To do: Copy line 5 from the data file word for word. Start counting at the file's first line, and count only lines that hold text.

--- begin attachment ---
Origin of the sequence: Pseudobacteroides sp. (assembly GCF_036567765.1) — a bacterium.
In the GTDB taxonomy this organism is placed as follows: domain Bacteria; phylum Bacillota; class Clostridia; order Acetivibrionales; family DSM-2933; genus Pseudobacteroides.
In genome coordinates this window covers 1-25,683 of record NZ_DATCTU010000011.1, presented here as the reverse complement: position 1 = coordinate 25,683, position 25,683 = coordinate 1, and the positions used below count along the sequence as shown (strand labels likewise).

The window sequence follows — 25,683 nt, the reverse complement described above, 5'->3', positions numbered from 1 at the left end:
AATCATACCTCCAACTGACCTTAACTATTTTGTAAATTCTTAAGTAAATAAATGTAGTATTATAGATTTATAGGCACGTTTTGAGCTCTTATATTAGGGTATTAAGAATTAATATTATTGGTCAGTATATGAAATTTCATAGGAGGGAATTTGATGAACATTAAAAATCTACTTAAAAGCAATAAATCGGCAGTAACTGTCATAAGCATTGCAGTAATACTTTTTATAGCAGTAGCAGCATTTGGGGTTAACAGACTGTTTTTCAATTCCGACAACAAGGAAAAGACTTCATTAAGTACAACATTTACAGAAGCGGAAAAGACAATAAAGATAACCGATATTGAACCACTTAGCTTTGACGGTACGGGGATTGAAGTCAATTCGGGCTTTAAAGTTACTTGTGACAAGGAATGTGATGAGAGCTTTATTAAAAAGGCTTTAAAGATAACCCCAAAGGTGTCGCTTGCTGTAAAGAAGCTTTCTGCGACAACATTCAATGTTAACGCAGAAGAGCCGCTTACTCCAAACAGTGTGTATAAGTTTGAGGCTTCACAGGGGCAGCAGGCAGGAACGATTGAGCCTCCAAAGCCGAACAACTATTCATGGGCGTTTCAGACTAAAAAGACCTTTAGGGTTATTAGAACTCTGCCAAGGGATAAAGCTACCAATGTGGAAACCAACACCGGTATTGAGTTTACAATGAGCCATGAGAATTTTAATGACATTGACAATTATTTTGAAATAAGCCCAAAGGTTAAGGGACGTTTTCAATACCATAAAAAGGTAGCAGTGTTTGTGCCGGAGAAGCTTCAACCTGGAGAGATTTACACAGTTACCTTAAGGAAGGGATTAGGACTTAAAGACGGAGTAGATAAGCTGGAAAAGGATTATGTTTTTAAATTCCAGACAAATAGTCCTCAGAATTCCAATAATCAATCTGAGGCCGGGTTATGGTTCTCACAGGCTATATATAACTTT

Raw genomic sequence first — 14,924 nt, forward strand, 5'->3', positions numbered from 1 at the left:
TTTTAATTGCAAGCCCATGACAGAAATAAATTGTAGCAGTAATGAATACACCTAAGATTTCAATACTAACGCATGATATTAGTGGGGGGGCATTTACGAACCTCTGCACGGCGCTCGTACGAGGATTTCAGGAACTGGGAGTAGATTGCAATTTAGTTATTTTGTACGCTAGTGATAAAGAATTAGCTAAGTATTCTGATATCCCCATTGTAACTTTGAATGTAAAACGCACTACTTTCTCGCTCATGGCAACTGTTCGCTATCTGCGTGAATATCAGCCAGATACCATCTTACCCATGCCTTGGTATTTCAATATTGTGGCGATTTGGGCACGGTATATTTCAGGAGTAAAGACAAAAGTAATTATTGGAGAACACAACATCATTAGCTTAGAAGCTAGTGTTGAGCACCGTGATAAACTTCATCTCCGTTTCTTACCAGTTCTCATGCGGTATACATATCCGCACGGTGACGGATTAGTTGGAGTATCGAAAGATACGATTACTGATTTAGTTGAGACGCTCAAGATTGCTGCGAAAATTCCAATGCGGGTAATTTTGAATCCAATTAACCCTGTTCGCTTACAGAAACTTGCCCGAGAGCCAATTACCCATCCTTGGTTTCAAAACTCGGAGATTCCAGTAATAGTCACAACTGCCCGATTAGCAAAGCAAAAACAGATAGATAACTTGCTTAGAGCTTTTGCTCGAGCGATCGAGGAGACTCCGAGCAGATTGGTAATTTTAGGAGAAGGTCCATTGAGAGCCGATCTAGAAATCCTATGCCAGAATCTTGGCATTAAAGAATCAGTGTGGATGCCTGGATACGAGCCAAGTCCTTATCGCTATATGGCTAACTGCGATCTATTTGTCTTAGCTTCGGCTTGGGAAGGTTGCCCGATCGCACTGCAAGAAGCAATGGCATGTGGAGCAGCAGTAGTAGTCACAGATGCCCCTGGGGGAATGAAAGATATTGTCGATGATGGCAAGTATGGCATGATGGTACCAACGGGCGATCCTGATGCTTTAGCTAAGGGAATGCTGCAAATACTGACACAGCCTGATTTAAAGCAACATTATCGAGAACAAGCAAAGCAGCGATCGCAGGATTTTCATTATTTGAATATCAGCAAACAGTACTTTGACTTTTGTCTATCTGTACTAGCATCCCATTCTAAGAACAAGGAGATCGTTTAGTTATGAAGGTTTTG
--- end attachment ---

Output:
AATCATACCTCCAACTGACCTTAACTATTTTGTAAATTCTTAAGTAAATAAATGTAGTATTATAGATTTATAGGCACGTTTTGAGCTCTTATATTAGGGTATTAAGAATTAATATTATTGGTCAGTATATGAAATTTCATAGGAGGGAATTTGATGAACATTAAAAATCTACTTAAAAGCAATAAATCGGCAGTAACTGTCATAAGCATTGCAGTAATACTTTTTATAGCAGTAGCAGCATTTGGGGTTAACAGACTGTTTTTCAATTCCGACAACAAGGAAAAGACTTCATTAAGTACAACATTTACAGAAGCGGAAAAGACAATAAAGATAACCGATATTGAACCACTTAGCTTTGACGGTACGGGGATTGAAGTCAATTCGGGCTTTAAAGTTACTTGTGACAAGGAATGTGATGAGAGCTTTATTAAAAAGGCTTTAAAGATAACCCCAAAGGTGTCGCTTGCTGTAAAGAAGCTTTCTGCGACAACATTCAATGTTAACGCAGAAGAGCCGCTTACTCCAAACAGTGTGTATAAGTTTGAGGCTTCACAGGGGCAGCAGGCAGGAACGATTGAGCCTCCAAAGCCGAACAACTATTCATGGGCGTTTCAGACTAAAAAGACCTTTAGGGTTATTAGAACTCTGCCAAGGGATAAAGCTACCAATGTGGAAACCAACACCGGTATTGAGTTTACAATGAGCCATGAGAATTTTAATGACATTGACAATTATTTTGAAATAAGCCCAAAGGTTAAGGGACGTTTTCAATACCATAAAAAGGTAGCAGTGTTTGTGCCGGAGAAGCTTCAACCTGGAGAGATTTACACAGTTACCTTAAGGAAGGGATTAGGACTTAAAGACGGAGTAGATAAGCTGGAAAAGGATTATGTTTTTAAATTCCAGACAAATAGTCCTCAGAATTCCAATAATCAATCTGAGGCCGGGTTATGGTTCTCACAGGCTATATATAACTTT